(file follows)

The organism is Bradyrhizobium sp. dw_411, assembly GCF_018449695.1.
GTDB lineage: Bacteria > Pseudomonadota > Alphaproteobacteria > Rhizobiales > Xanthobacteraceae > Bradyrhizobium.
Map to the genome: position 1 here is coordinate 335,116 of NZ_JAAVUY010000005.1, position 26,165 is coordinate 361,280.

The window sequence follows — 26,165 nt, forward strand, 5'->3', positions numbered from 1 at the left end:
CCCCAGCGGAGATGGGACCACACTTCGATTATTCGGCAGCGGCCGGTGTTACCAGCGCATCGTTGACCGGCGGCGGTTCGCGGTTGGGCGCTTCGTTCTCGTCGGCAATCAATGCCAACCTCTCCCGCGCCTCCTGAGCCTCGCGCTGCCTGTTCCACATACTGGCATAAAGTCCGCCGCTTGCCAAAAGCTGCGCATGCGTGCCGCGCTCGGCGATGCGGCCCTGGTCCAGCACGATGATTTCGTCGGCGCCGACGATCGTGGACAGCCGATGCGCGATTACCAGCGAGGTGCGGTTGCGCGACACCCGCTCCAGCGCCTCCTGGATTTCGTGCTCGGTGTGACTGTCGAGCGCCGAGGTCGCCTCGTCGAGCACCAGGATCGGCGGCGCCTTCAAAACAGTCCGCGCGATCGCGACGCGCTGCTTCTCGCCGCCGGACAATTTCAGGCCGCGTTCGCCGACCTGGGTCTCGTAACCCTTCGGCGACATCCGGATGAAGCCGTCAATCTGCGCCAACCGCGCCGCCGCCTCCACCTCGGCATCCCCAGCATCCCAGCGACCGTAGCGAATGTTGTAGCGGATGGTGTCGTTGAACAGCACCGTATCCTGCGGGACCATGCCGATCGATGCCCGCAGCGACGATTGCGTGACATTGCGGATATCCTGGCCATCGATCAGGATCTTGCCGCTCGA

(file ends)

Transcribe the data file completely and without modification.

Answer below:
The organism is Bradyrhizobium sp. dw_411, assembly GCF_018449695.1.
GTDB lineage: Bacteria > Pseudomonadota > Alphaproteobacteria > Rhizobiales > Xanthobacteraceae > Bradyrhizobium.
Map to the genome: position 1 here is coordinate 335,116 of NZ_JAAVUY010000005.1, position 26,165 is coordinate 361,280.

The window sequence follows — 26,165 nt, forward strand, 5'->3', positions numbered from 1 at the left end:
CCCCAGCGGAGATGGGACCACACTTCGATTATTCGGCAGCGGCCGGTGTTACCAGCGCATCGTTGACCGGCGGCGGTTCGCGGTTGGGCGCTTCGTTCTCGTCGGCAATCAATGCCAACCTCTCCCGCGCCTCCTGAGCCTCGCGCTGCCTGTTCCACATACTGGCATAAAGTCCGCCGCTTGCCAAAAGCTGCGCATGCGTGCCGCGCTCGGCGATGCGGCCCTGGTCCAGCACGATGATTTCGTCGGCGCCGACGATCGTGGACAGCCGATGCGCGATTACCAGCGAGGTGCGGTTGCGCGACACCCGCTCCAGCGCCTCCTGGATTTCGTGCTCGGTGTGACTGTCGAGCGCCGAGGTCGCCTCGTCGAGCACCAGGATCGGCGGCGCCTTCAAAACAGTCCGCGCGATCGCGACGCGCTGCTTCTCGCCGCCGGACAATTTCAGGCCGCGTTCGCCGACCTGGGTCTCGTAACCCTTCGGCGACATCCGGATGAAGCCGTCAATCTGCGCCAACCGCGCCGCCGCCTCCACCTCGGCATCCCCAGCATCCCAGCGACCGTAGCGAATGTTGTAGCGGATGGTGTCGTTGAACAGCACCGTATCCTGCGGGACCATGCCGATCGATGCCCGCAGCGACGATTGCGTGACATTGCGGATATCCTGGCCATCGATCAGGATCTTGCCGCTCGA